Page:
The Grey Chronicles

2009.February.22

Relative Hardship in Iligan?


In my previous post, I quoted Steven McManus (2008) who wrote:

“It is quite normal to have considerable differences between Expatriates doing exactly the same job, in the same country. These differences are caused by these factors: the Cost of Living difference between the Home Country (country of origin) and Host Country (where they work). The Relative Hardship difference between Home and Host Country. For example, moving to a country where more day to day hardship will be experienced, would normally result in more pay to compensate for the hardship. The Exchange Rate difference between the Home and Host Country.”

Coleman (2009i) gave a very succint example on how much salary would an expatriate moving from New York to Bangalore get. Intriqued, I wanted to calculate the eqivalent salary of an expatriate moving from Mumbai to Iligan City.

Cost of Living Index

Cost of Living Index

Recent survey on Cost of Living index survey in (2009), however, reveals that Manila ranked 126 at 82.07 while Mumbai ranked 171 at 76.04. Meaning that early this year, it became apparent that living in Manila is much more expensive than Mumbai. Remember that New York is rated at 100. The overall cost of living in Manila is 6.03% more expensive than Mumbai given the Mumbai cost of living index of 76.04 versus Manila’s 82.07.
 

In terms of relative hardship, Coleman explained:

“Assessed in global terms, India is currently ranked as an extreme hardship location, which typically commands a 40% salary premium for hardship. An expatriate moving from a country similar to India would experience less hardship than someone moving from a country that is completely different. . . . The global factors which are used to determine a relative hardship ranking world-wide include differences in Economic conditions such as poverty and service provision; Political conditions such as tolerance of diverse views, life style and conformity to cultural norms; Religious conditions such as religious prevalence, and tolerance of other religions; Public Service conditions such as provision, administration and accessibility to water, electricity, sanitation, work permits etc; Climatic conditions such as extremely hot or cold weather; Safety conditions such as personal security and the threat of public violence; Health conditions such as health standards and risk of viral outbreaks; Education conditions such as state education standards, expenses, mother-tongue teaching, and school proximity to home; and Transportation conditions such as public transport availability, safety and efficiency. ”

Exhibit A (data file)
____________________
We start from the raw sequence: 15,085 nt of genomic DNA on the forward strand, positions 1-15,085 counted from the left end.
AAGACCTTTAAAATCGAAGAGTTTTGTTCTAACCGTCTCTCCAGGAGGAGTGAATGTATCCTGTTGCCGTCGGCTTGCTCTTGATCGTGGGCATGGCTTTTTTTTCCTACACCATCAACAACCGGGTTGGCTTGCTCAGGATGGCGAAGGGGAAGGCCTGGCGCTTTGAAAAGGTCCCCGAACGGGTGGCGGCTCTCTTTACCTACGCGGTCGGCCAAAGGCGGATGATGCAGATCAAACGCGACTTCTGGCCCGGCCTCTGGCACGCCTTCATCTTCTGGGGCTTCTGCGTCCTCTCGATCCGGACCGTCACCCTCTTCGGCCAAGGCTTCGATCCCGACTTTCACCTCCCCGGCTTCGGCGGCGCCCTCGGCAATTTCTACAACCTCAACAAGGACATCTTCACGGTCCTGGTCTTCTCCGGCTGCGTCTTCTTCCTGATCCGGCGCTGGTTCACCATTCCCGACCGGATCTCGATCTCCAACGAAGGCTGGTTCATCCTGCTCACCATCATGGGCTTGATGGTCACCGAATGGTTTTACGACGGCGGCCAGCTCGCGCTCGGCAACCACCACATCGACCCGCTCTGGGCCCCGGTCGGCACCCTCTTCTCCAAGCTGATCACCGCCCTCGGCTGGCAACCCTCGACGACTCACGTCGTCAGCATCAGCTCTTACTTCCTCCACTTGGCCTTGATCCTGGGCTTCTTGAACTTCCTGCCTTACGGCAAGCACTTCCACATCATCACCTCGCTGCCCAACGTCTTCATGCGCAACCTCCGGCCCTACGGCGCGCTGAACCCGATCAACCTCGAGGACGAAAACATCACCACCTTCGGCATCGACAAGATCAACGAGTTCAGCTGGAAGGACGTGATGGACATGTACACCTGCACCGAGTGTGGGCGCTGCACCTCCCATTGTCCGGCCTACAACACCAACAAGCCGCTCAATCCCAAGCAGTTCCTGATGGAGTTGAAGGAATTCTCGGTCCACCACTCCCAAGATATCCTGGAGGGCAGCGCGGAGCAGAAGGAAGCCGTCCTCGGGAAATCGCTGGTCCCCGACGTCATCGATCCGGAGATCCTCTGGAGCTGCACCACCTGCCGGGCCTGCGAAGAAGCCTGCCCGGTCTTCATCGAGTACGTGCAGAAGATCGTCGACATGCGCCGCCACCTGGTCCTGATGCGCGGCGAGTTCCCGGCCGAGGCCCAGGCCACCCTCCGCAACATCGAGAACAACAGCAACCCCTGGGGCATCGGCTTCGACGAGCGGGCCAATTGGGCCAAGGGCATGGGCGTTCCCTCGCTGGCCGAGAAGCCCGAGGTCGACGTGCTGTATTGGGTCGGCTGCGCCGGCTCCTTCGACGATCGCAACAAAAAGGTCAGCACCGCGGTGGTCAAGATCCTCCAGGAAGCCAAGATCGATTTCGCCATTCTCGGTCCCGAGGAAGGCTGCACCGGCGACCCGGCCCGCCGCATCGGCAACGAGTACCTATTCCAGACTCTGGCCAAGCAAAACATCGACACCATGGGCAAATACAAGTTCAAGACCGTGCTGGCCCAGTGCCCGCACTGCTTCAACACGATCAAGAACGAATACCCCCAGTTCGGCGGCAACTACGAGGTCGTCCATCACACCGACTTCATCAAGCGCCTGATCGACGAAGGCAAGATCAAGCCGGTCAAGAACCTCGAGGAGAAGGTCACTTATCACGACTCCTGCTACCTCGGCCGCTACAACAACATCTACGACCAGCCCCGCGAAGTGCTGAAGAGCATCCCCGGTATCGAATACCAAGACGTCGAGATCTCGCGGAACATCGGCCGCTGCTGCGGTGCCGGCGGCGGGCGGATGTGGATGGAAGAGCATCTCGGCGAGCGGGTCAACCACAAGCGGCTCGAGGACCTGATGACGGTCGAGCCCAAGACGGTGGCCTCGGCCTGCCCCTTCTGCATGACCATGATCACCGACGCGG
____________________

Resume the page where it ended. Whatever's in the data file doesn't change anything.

Incidentally, read a previous post regarding the supposedly “relative hardship” Indian expats are enduring while living in Iligan City.

“Worse of all, these same ex-NSC employees observe that their counterpart expats, toting their GSPI-issued laptops, hired in 2004 at a salary level based on 2004 exchange rates, are pampered. Expats are afforded with shuttle buses to ferry their children enrolled to premier private school all expenses paid for by GSPI. They relax in their fully furnished no-rent blue houses with free electricity, free cable, landline and internet connections, plus free-flowing no-charge potable water, and sport amenities that could rival a five-star hotel: Olympic-size swimming pool, a covered tennis court, a standard size basketball court, guarded every hour 24/7!.”

Research on the internet produced no equivalent figure for the so-called relative hardship for living in Iligan City. With the relative hardhip in Mumbai declared as 40%, let us then address, in succeeding posts, each of these factors by comparing conditions in Mumbai and Iligan in 2005, when GSPI was officially declared open for business and a horde of expats came to share their expertise in steel manufacturing.


Notes:

Exchange Rates based on Interbank, Median Bidding Rate per trading day as published by World Currency Exchange Rates and FXHistory.

The World Bank (2005). World Development Report 2006: Equity and Development Washinton, D.C.: The World Bank and Oxford University Press., 2005. p. 292-3. back to text

IMF (2006), World Economic Outlook – April 2006; Globalization and Inflation. Washington, D.C.: International Monetary Fund, p. 209. back to text

Economics and Research Department (2007). A Snapshot of Asia in 2005: Purchasing Power Parity Manila: Asian Development Bank, 31 July 2007. back to text

Swanson, Eric
[principal author] (2008)
Poverty data: A supplement to World Development Indicators 2008 Washington, D.C.: The World Bank, December 2008. back to text

Coleman, Steven (2009) International Cost of Living Trends 2009 Online: Online: ArticleBase, 30 January 2009. back to text

Coleman, Steven (2009i) Expatriate Cost of Living in India for February 2009 Online: EzineArticles.com, 13 February 2009. back to text

McManus, Steven (2008). What Makes Expatriate Pay Different to Local People?. Online: ArticleBase, 29 March 2008. back to text

Disclaimer : The posts on this site are my own and doesn’t necessarily represent any organization’s positions, strategies or opinions.

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